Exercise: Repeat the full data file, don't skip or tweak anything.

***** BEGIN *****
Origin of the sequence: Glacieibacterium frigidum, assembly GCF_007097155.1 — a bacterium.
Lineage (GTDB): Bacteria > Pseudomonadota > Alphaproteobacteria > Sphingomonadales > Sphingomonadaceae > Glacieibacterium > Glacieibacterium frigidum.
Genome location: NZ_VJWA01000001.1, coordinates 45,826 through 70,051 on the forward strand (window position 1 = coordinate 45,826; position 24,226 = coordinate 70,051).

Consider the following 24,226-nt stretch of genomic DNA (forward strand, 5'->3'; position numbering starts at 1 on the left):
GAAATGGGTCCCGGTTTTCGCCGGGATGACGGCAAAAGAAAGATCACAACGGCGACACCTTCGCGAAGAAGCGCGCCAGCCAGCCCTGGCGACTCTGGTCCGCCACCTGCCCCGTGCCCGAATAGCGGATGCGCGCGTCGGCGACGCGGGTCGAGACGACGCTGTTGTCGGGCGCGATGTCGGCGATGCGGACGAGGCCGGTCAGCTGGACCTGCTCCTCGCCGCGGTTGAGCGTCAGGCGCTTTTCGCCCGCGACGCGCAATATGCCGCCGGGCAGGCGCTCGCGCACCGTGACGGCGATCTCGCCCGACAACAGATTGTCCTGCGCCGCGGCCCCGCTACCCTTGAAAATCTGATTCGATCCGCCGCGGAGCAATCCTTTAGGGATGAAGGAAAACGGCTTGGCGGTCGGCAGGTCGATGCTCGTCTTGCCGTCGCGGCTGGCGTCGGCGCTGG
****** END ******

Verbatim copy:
Origin of the sequence: Glacieibacterium frigidum, assembly GCF_007097155.1 — a bacterium.
Lineage (GTDB): Bacteria > Pseudomonadota > Alphaproteobacteria > Sphingomonadales > Sphingomonadaceae > Glacieibacterium > Glacieibacterium frigidum.
Genome location: NZ_VJWA01000001.1, coordinates 45,826 through 70,051 on the forward strand (window position 1 = coordinate 45,826; position 24,226 = coordinate 70,051).

Consider the following 24,226-nt stretch of genomic DNA (forward strand, 5'->3'; position numbering starts at 1 on the left):
GAAATGGGTCCCGGTTTTCGCCGGGATGACGGCAAAAGAAAGATCACAACGGCGACACCTTCGCGAAGAAGCGCGCCAGCCAGCCCTGGCGACTCTGGTCCGCCACCTGCCCCGTGCCCGAATAGCGGATGCGCGCGTCGGCGACGCGGGTCGAGACGACGCTGTTGTCGGGCGCGATGTCGGCGATGCGGACGAGGCCGGTCAGCTGGACCTGCTCCTCGCCGCGGTTGAGCGTCAGGCGCTTTTCGCCCGCGACGCGCAATATGCCGCCGGGCAGGCGCTCGCGCACCGTGACGGCGATCTCGCCCGACAACAGATTGTCCTGCGCCGCGGCCCCGCTACCCTTGAAAATCTGATTCGATCCGCCGCGGAGCAATCCTTTAGGGATGAAGGAAAACGGCTTGGCGGTCGGCAGGTCGATGCTCGTCTTGCCGTCGCGGCTGGCGTCGGCGCTGG